Some of the best — and worst — movie performances by athletes

Updated June 27, 2018 - 8:47 pm

Some films adapt classic works of literature. Others stem from original ideas fashioned by revered auteurs.

“Uncle Drew” stars basketball player Kyrie Irving and is based on a series of Pepsi commercials.

Then again, a similar formula worked for 1996’s “Space Jam”: Michael Jordan and the Looney Tunes characters who appeared in his Nike ads.

With “Uncle Drew” hitting theaters this weekend, here’s a look back at a few — but most certainly not all — other notable performances by athletes who dabbled in movies:

Kareem Abdul-Jabbar, “Airplane!” (1980)

The master of the skyhook took to the skies as co-pilot Roger Murdock, who is absolutely not Kareem Abdul-Jabbar, no matter what that little snot Joey says during his visit to the cockpit.

O.J. Simpson, “The Naked Gun” trilogy (1988-1994)

Ever since that night in Brentwood 24 years ago it hasn’t felt quite right to laugh about anything involving Simpson. Still, it’s nearly impossible to keep a straight face while watching him as the accident-prone Officer Nordberg, thanks to the lunacy created by “Airplane!” writers Jim Abrahams, David Zucker and Jerry Zucker. It’s also the best acting Simpson ever displayed outside of a courtroom.

Alex Karras, “Blazing Saddles” (1974)

Following a 12-year NFL career, the defensive tackle would go on to star as Squash Bernstein in “Victor/Victoria,” Sheriff Wallace in “Porky’s” and George Papadapolis on the “Diff’rent Strokes” knockoff “Webster.” But Karras forever will be remembered by comedy fans as Mongo, the hulking brute who rides into Rock Ridge on an ox and immediately punches out a horse.

Ray Allen, “He Got Game” (1998)

Putting Allen, then a young guard with the Milwaukee Bucks, on a movie set opposite Denzel Washington sounds like every bit as much of a mismatch as putting Washington on a basketball court with one of the best pure shooters ever to play in the Association. Both proved to be surprisingly versatile, as hoops phenom Jesus Shuttlesworth and his estranged father, and delivered one of writer-director Spike Lee’s best movies.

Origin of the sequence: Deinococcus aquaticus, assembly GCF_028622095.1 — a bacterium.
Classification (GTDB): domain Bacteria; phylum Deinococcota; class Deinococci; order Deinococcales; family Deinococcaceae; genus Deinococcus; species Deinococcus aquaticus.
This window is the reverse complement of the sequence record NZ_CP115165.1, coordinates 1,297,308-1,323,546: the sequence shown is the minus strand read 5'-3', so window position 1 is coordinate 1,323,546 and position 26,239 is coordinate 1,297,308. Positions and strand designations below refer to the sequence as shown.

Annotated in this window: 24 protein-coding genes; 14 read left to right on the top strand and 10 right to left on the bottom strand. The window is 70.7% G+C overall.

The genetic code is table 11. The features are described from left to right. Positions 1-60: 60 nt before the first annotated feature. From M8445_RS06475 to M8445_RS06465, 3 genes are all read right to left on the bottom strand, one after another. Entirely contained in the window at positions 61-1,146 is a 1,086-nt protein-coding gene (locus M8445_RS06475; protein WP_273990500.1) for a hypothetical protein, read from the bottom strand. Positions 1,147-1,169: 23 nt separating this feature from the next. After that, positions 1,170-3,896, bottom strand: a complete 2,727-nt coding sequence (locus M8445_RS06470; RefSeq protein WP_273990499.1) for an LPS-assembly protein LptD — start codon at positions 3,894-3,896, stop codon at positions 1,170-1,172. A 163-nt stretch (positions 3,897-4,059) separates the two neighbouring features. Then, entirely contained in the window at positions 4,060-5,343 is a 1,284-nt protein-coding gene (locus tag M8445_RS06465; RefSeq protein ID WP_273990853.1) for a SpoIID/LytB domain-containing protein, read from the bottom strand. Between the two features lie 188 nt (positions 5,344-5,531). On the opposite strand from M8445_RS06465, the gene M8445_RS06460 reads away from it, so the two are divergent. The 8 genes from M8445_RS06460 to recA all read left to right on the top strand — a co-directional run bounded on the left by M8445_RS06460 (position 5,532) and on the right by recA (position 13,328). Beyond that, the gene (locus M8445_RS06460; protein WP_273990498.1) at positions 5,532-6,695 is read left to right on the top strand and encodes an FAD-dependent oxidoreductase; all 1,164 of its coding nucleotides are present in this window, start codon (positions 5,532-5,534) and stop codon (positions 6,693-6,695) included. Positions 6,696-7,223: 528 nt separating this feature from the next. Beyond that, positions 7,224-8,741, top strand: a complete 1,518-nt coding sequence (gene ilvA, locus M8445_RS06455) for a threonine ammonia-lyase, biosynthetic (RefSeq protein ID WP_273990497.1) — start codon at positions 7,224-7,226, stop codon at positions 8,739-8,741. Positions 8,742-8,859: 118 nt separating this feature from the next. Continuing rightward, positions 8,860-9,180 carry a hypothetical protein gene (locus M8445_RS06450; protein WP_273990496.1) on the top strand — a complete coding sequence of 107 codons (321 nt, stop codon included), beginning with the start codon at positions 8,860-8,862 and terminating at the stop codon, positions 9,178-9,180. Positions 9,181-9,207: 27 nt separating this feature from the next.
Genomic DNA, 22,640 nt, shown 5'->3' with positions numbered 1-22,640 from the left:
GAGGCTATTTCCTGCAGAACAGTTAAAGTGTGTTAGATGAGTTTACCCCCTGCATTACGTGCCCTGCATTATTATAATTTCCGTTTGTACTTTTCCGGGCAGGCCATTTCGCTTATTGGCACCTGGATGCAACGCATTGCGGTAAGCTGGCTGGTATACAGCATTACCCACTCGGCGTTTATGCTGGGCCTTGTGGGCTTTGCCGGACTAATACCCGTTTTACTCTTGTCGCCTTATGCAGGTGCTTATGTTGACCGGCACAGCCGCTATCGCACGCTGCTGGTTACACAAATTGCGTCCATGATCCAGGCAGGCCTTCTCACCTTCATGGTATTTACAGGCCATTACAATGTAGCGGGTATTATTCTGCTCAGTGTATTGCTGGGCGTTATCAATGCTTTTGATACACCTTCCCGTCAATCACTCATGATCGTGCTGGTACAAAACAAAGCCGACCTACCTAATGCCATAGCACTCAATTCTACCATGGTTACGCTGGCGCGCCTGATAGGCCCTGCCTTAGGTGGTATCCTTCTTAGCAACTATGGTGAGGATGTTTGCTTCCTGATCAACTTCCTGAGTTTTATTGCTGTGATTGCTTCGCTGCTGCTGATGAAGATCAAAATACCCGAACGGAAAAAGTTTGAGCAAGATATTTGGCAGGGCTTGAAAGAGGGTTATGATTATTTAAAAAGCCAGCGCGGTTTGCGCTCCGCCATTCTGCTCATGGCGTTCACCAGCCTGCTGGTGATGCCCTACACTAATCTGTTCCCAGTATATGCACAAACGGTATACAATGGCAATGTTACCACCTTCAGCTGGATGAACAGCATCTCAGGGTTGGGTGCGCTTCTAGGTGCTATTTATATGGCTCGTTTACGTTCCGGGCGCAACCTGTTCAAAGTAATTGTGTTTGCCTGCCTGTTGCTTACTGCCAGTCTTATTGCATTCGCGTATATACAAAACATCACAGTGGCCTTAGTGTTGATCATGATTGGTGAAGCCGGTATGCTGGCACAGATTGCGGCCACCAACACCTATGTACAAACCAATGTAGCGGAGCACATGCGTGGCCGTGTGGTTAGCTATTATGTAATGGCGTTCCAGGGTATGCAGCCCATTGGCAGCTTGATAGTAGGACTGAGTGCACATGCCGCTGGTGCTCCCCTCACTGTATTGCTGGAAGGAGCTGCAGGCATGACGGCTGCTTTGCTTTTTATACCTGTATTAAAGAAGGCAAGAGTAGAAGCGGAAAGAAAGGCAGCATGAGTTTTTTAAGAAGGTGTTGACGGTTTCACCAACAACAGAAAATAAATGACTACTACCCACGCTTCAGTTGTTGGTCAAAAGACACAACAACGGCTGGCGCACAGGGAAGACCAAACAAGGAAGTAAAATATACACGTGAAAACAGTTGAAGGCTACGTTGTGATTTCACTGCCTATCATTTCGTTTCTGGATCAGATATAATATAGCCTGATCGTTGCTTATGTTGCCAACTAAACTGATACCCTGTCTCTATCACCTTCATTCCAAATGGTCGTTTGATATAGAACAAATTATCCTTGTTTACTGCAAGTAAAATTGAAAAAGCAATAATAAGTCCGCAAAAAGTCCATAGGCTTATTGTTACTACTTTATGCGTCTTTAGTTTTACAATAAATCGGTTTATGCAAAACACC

Mike Tyson, “The Hangover” (2009)

Is it a big part? Nope. Is it a pivotal one? Not really. But is the longtime Las Vegan’s role as a tiger-owning, Phil Collins-loving, Zach Galifianakis-punching version of himself forgettable? Not even close.

Bob Uecker, “Major League” (1989)

The light-hitting catcher had been a regular in Miller Lite commercials and was wrapping up his fourth season on TV’s “Mr. Belvedere” when he hit movie screens as hard-drinking play-by-play man Harry Doyle. Uecker’s take on the Cleveland Indians’ radio voice helped pave the way for countless forgettable ESPN anchors with an announcing style that was juuuuust a bit outside of normal.

LeBron James, “Trainwreck” (2015)

King James faced stiff competition from wrestler John Cena to stand out as the funniest athlete in the Amy Schumer comedy. But his role as Bill Hader’s character’s best friend, who just happens to be LeBron James, is so downright weird — from his penny-pinching to his “Downton Abbey” obsession to his near maniacal devotion to Cleveland — it almost makes up for his performance in “The Decision.” Almost.

Gina Carano, “Haywire” (2012)

Plenty of mixed martial arts stars have gone the acting route, from Randy Couture in the “Expendables” movies to Ronda Rousey in “Furious 7.” But only the Trinity Christian graduate has worked with a director the caliber of Steven Soderbergh — and a cast including the likes of Michael Douglas, Channing Tatum, Michael Fassbender and Ewan McGregor — in her first starring role.

Roosevelt “Rosey” Grier, “The Thing With Two Heads” (1972)

What happens when a black death-row inmate (NFL Pro Bowler Grier) has the head of a dying racist surgeon (Oscar winner Ray Milland) grafted onto his shoulder? Awfulness. Legendary, delightful, amazing awfulness.

Kurt Thomas, “Gymkata” (1985)

The gold medal won by the 1984 U.S. men’s gymnastics team was a triumph for the sport but terrible for movies. Mitch Gaylord went on to star in 1986’s lousy “American Anthem.” His teammate Thomas fared even worse in this martial arts mistake that combined gymnastics with karate to produce something no one wanted to see. In a movie filled with more unnecessary flipping than the mixology scenes in “Cocktail,” few moments are as silly as the one in which Thomas’ character defeats an entire village full of menacing types armed with pitchforks, spears and scythes by — wait for it — spinning around on the town’s randomly placed pommel horse.

Dennis Rodman, “Double Team” (1997)

A year after his then-teammate Michael Jordan starred in “Space Jam,” Rodman portrayed a rainbow-haired arms dealer alongside Jean-Claude Van Damme. It did not go well. “Who does your hair?” Van Damme asks him. “Siegfried or Roy?” Whaaa? At one point, Van Damme wonders if Rodman’s character can fly a plane. His response? “Like a bird.” So, badly then? Because a bird would make a horrible pilot. Almost as horrible as “Double Team.”

Contact Christopher Lawrence at clawrence @reviewjournal.com or 702-380-4567. Follow @life_onthecouch on Twitter.

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